Greg straightened. Nearly Tom’s height already; in a year, he’d be taller. “I need to go to school.”
After a moment, Tom nodded. “Have some breakfast,” he said, “and I’ll take you in.” He headed for the meal generator, and Greg sat down at the kitchen table.
The day after his wife’s death, Tom Foster stayed in the house with his daughter.
Meg spent the day railing: against the Corps, against malfunctioning starships, against the Admiralty and all technology. Against her brother, and against her mother for choosing such a risky career, for leaving them when they needed her. She cried and screamed and Tom held her when she allowed it and let her be when she didn’t. The only time he interfered was when Greg came home from school and silently proceeded to his room.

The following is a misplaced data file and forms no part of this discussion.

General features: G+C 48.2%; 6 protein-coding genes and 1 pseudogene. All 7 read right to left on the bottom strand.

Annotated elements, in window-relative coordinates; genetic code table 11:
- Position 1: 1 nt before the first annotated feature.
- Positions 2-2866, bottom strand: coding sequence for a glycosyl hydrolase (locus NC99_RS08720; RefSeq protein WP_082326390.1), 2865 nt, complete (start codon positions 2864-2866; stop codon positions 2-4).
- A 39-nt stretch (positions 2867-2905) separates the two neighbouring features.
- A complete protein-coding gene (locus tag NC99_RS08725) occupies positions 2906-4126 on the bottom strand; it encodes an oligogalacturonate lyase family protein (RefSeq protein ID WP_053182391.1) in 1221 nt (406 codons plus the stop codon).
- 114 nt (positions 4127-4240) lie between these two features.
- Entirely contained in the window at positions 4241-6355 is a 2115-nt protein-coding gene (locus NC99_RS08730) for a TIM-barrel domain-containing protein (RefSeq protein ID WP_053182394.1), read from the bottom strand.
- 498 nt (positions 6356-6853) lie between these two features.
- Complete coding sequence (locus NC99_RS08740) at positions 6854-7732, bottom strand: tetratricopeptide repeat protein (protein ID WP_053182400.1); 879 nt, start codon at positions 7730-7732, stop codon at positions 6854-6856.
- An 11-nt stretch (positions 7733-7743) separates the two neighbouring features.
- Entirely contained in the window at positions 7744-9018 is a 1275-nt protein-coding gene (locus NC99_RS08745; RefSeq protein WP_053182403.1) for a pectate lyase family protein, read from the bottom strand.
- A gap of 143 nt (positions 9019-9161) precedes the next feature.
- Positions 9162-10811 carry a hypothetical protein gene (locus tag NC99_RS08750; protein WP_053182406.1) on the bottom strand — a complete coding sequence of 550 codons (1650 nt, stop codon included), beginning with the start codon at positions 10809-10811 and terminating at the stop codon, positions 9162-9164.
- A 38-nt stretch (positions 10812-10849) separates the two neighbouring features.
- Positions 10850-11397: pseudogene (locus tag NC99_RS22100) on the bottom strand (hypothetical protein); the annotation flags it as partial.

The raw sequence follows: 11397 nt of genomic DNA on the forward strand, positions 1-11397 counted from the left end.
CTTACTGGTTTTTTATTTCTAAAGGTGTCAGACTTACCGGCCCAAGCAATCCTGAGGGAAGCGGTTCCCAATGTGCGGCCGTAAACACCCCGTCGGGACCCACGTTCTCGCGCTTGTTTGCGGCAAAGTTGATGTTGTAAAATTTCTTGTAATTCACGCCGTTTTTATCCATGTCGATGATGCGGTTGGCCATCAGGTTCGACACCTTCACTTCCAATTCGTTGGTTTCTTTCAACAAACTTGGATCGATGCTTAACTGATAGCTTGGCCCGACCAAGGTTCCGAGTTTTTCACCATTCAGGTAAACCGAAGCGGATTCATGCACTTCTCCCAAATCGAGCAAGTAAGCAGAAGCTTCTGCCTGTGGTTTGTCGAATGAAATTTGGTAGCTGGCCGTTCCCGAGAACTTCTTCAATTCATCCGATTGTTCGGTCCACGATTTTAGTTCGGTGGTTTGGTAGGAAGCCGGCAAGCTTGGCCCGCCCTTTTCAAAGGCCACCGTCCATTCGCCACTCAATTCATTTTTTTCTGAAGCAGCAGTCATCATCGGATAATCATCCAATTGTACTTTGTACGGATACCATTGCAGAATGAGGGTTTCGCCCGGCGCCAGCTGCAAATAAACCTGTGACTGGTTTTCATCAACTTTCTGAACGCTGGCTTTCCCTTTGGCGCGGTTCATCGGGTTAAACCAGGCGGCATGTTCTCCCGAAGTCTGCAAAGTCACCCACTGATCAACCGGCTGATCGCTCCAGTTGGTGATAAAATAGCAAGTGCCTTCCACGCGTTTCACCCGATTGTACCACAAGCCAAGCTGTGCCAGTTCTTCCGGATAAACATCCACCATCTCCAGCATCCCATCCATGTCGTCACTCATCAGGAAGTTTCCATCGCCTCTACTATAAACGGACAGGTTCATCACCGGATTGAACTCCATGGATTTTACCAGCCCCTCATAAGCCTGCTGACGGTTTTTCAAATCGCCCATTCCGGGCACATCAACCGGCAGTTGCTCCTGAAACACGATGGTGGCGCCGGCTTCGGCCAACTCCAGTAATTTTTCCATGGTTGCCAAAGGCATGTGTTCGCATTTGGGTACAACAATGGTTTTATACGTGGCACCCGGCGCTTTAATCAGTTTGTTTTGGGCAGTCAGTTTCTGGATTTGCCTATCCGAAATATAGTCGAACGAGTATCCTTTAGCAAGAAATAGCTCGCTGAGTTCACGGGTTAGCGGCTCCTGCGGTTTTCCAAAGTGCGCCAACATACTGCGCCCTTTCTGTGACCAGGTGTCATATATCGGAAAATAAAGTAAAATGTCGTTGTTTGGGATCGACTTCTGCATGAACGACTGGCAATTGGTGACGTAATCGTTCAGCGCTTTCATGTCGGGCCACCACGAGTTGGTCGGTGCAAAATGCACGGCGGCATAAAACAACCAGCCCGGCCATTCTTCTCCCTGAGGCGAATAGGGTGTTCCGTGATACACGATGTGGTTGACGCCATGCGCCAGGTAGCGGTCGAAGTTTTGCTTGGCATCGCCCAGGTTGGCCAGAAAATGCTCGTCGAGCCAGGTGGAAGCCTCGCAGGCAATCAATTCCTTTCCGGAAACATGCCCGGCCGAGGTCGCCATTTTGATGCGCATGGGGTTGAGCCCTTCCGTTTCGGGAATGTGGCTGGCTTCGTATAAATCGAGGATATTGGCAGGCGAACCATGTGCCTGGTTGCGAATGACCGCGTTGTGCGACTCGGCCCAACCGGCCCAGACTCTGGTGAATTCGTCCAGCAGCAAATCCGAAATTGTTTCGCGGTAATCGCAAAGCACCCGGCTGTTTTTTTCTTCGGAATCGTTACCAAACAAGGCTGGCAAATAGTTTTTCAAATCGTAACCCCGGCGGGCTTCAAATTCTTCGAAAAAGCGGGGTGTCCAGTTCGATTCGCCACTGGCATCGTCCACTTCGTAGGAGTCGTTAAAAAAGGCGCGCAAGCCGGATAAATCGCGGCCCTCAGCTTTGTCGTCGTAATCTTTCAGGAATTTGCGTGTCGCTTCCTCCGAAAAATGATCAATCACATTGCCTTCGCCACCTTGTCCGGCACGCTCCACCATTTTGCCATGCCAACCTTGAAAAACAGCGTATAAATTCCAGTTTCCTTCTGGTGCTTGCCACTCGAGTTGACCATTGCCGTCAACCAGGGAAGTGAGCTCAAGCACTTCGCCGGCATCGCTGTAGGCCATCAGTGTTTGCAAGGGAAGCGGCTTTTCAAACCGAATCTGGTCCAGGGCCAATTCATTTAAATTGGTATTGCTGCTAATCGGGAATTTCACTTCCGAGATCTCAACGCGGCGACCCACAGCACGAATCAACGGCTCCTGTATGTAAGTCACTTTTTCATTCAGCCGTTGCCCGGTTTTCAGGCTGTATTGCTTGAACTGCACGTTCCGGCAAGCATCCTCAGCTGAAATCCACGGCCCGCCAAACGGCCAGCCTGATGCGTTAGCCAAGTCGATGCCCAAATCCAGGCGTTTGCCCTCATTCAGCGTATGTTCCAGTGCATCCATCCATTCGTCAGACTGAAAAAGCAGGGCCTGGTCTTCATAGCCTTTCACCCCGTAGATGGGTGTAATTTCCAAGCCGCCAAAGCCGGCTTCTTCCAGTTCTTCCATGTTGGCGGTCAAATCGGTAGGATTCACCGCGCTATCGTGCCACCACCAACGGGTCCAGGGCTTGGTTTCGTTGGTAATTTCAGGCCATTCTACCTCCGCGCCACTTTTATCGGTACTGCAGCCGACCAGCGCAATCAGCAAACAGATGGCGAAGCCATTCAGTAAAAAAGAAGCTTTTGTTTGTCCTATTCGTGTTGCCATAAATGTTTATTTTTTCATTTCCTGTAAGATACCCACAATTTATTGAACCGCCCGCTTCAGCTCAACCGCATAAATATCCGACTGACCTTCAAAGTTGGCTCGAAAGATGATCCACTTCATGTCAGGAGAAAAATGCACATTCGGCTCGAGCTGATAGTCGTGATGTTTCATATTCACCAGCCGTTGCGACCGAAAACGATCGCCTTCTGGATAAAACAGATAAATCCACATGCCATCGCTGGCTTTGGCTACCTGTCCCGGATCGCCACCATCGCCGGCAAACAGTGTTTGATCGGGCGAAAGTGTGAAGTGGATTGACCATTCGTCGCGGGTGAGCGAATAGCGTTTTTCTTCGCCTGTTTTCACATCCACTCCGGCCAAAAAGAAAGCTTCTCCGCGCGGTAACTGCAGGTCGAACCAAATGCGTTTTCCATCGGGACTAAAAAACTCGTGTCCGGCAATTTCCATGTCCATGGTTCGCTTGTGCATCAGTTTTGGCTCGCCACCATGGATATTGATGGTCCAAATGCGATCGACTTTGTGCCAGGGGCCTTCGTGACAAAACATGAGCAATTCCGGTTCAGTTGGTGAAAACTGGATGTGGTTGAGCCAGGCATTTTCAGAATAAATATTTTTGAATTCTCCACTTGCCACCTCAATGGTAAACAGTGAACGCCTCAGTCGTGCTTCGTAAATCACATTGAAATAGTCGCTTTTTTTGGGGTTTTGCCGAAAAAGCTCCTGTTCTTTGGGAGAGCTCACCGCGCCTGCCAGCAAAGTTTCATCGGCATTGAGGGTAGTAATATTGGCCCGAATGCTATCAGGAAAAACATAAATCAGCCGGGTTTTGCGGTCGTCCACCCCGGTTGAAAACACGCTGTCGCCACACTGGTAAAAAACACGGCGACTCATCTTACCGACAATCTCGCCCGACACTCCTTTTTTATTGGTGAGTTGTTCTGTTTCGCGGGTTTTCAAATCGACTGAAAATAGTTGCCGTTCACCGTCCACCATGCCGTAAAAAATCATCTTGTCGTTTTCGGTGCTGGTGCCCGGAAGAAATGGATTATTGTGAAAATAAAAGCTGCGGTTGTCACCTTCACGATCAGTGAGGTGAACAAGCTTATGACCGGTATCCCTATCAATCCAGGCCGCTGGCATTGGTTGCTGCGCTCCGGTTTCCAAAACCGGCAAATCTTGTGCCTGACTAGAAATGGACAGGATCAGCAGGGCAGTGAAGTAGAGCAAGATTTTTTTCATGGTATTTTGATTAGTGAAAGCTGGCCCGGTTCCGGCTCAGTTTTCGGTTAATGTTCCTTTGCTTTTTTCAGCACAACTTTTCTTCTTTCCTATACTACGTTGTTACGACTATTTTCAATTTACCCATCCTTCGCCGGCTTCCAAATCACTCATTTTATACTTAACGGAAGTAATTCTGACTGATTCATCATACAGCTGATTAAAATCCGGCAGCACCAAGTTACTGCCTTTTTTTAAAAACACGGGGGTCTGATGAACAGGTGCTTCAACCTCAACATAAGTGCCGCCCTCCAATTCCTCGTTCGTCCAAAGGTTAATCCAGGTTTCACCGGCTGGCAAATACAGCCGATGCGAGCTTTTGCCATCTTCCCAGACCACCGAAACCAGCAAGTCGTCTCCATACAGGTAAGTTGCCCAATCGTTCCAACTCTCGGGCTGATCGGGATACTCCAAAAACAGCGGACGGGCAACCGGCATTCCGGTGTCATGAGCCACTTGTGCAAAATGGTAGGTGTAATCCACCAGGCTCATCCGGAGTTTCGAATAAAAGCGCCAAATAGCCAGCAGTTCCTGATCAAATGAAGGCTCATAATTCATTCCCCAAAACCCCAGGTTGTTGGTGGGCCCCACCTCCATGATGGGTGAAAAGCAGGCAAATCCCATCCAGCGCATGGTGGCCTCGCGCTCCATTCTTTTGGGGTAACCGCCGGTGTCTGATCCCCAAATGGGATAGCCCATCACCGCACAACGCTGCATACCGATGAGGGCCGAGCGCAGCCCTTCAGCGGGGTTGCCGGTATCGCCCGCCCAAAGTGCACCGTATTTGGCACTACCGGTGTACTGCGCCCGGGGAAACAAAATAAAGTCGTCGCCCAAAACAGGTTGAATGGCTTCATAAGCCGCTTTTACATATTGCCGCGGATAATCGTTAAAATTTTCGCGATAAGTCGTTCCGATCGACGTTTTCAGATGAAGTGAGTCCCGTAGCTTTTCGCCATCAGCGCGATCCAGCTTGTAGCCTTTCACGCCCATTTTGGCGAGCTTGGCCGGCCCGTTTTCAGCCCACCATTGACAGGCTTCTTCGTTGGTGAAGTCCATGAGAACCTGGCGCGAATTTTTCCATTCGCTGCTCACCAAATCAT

“Let him process it his own way,” Tom told her when she moved to go after her brother, and for a little while she was angry with Tom before she began railing against the world again.
That night he slept for nearly half an hour, and dreamt his entire life had been a lie.
The Corps gave him six days before they sent an admiral, a sober-eyed woman called Overton who was nominally Tom’s own age. She arrived in his front yard in a small, overpowered shuttle that her inexperienced pilot managed to land on top of a flowering shrub. Tom watched from his front door, squinting into the sun that shone across the surface of the lake as the Admiral and her three escorts extracted themselves from their misplaced transport.
“If you’d commed first,” he told her, once they’d come up the stairs onto the porch, “I could’ve told you how to land without flattening my garden.”
His tone, he suspected, was not terribly friendly, but Overton seemed used to such receptions. “May we come in, Mr. Foster?” she asked.
“That’s Professor,” he corrected her. “And you can come in. They can wait out here.”